Josh (00:12:59) - That's pretty great. You know, I was going to point out something that you had, uh, recently written. It was in a Forbes Council post, but you kind of talked about just since I got you and you, you have done some or some. Leadership thought leadership work around this? Um, as leaders. Um, you know, sometimes, again, defining scope can be tricky or not scope, but, you know, just kind of how that gets executed, right? And sometimes, you know, we end up lumping a bunch of stuff that maybe isn't truly critical or essential. Um, and you offered some advice about helping to understand, you know, maybe some of that unessential or non-essential work that's being done so we can kind of focus on what really matters.
Josh (00:13:44) - Do you mind maybe sharing some thoughts around that topic?
Speaker 3 (00:13:47) - Well, yeah.
Sean (00:13:48) - A lot of people think of outsourcing as doing a project, and most people don't have projects sufficiently scoped out to really do that kind of thing. Big, you know, government organizations, they can spend months getting these things organized. And then how to fully or enterprises have a fully scoped out project, but most companies really don't have. As you said, Josh earlier, the technical expertise to really understand scope even and or how an agile development environment works. So sometimes it's better to actually bring there's many methods of applying an outsourcing agency. Probably the best method is to bring a few of the engineers into your existing engineering team as a staff augmentation team, so they really get embedded with the culture of your organization, understand the logic of how you're building things better, and then they can break back into their own team so that they are really efficient and know understand everything. And they effectively become a clamp onto your existing team and time and materials as opposed to fixed price contract, because you can get, you know, fixed price contract sounds.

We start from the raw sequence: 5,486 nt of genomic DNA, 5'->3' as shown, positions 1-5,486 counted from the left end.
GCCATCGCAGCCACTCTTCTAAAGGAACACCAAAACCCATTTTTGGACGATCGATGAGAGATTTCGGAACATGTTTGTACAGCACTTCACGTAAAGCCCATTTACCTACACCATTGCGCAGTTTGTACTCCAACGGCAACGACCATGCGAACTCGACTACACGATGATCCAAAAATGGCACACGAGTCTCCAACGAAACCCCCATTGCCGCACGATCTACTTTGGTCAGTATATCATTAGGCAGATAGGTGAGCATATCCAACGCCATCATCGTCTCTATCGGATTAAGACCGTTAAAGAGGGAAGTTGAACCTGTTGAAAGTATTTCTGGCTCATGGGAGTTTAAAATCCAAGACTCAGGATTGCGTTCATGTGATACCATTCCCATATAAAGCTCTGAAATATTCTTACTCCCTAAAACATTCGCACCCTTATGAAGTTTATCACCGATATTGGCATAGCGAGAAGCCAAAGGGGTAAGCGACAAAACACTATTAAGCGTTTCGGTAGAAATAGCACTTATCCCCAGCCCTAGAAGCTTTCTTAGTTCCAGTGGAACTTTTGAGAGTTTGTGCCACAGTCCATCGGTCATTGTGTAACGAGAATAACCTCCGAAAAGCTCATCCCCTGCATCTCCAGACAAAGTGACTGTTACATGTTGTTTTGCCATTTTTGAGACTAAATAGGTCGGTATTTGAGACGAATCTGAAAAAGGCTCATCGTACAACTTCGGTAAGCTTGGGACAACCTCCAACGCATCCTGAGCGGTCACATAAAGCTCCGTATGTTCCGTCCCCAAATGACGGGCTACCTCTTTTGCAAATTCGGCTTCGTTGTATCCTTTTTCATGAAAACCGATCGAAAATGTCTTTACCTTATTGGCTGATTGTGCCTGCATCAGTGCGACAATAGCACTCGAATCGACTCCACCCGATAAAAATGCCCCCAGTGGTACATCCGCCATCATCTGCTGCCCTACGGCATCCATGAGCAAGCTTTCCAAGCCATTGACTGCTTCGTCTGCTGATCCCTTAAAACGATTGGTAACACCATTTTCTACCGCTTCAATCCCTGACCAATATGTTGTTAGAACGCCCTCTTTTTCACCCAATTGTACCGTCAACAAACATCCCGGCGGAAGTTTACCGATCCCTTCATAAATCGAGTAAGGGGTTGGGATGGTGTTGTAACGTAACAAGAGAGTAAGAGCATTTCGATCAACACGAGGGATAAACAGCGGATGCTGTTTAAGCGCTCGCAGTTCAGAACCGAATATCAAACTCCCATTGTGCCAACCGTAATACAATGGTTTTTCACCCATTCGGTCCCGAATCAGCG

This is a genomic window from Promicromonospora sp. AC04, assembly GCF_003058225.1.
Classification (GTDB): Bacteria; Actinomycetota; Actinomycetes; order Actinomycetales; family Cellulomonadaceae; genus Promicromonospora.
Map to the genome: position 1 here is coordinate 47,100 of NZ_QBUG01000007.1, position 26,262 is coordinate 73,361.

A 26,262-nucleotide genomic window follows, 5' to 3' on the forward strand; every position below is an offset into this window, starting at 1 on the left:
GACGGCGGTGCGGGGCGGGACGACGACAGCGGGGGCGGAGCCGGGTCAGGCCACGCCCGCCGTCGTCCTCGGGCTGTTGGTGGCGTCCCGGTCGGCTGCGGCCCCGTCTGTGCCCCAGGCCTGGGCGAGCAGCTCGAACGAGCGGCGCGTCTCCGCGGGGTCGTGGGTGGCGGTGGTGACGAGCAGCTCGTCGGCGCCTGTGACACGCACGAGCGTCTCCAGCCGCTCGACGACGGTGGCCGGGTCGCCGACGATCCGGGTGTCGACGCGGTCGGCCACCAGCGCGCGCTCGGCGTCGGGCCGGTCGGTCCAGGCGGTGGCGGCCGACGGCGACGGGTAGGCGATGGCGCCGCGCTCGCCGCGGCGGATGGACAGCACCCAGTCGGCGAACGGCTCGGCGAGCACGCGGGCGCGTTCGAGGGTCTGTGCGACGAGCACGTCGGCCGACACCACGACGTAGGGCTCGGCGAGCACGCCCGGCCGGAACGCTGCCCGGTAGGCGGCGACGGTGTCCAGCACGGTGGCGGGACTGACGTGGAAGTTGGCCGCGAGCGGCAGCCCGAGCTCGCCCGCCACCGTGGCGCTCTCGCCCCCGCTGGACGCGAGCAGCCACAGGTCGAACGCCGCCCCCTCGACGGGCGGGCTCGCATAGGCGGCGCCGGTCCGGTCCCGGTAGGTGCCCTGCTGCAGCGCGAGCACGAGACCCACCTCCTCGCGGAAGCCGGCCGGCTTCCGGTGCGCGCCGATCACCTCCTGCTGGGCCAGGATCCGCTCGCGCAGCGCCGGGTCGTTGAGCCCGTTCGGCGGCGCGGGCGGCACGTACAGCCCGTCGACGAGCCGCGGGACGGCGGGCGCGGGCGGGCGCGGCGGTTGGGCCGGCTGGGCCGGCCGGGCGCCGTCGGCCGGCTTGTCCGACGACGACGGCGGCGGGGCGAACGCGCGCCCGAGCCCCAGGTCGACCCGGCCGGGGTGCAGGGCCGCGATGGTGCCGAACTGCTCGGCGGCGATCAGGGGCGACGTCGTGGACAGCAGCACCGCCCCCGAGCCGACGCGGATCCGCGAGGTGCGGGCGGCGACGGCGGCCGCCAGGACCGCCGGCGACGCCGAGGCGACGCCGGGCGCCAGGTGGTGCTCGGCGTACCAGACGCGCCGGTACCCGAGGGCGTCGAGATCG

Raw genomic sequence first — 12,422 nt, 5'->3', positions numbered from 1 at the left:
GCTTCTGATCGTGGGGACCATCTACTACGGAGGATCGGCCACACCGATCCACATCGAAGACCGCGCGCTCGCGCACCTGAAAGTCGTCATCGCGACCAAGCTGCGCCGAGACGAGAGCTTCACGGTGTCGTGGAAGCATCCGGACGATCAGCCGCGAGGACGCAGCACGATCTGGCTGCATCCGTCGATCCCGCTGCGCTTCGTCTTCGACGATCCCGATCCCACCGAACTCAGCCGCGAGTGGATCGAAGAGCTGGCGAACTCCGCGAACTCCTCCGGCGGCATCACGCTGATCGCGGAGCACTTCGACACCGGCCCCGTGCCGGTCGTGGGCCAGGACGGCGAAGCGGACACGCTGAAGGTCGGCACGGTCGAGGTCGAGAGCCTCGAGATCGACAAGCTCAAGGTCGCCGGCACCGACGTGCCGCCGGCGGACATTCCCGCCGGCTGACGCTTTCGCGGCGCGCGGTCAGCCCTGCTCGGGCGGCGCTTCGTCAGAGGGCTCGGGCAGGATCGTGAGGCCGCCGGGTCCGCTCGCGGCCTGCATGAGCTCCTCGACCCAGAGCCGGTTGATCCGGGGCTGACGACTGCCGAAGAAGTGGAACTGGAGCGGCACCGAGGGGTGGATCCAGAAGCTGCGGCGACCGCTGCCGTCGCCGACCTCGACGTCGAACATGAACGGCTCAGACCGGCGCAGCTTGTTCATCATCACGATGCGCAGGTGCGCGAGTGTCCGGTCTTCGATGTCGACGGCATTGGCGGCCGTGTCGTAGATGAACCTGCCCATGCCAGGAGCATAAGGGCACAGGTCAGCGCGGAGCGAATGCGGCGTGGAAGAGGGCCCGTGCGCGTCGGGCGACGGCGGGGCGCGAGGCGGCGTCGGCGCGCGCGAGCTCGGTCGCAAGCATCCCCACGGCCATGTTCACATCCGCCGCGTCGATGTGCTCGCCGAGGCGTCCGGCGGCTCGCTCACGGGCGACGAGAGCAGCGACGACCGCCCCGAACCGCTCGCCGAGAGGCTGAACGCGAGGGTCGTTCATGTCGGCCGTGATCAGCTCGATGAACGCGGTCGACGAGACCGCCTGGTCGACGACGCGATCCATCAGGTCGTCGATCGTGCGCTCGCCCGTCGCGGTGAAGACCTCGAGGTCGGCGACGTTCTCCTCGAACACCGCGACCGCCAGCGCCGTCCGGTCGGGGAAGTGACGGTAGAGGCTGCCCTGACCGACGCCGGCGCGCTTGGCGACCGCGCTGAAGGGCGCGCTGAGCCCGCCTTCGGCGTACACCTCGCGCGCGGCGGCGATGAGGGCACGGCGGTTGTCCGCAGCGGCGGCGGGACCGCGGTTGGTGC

Sean (00:14:58) - Oh man, that's great. I know exactly what it's going to cost.
Speaker 4 (00:15:00) - Right.
Sean (00:15:01) - You know, three weeks later you're going, oh, I forgot about that, I forgot about that. And then you're adding, adding and adding and it goes infinitum. You can get really scope creep.
Josh (00:15:09) - Scope creep. So easy to is any advice on like how to either get it right at the beginning or how to I don't know what's your opinion on that, because I know that that happens frequently. I know I did that, you know. So for our last company, it was a, you know, as again, as a SaaS, B2C platform. And I mean, we were just constantly in the iterative process of developing like, oh, yeah, we should probably do that. Ah yeah. Yeah. No. Oh, I didn't consider that right. And so just like along the way and I'm sure the developers I was working with are like, oh man, this guy.
Sean (00:15:44) - Well that's true of any earlier stage company.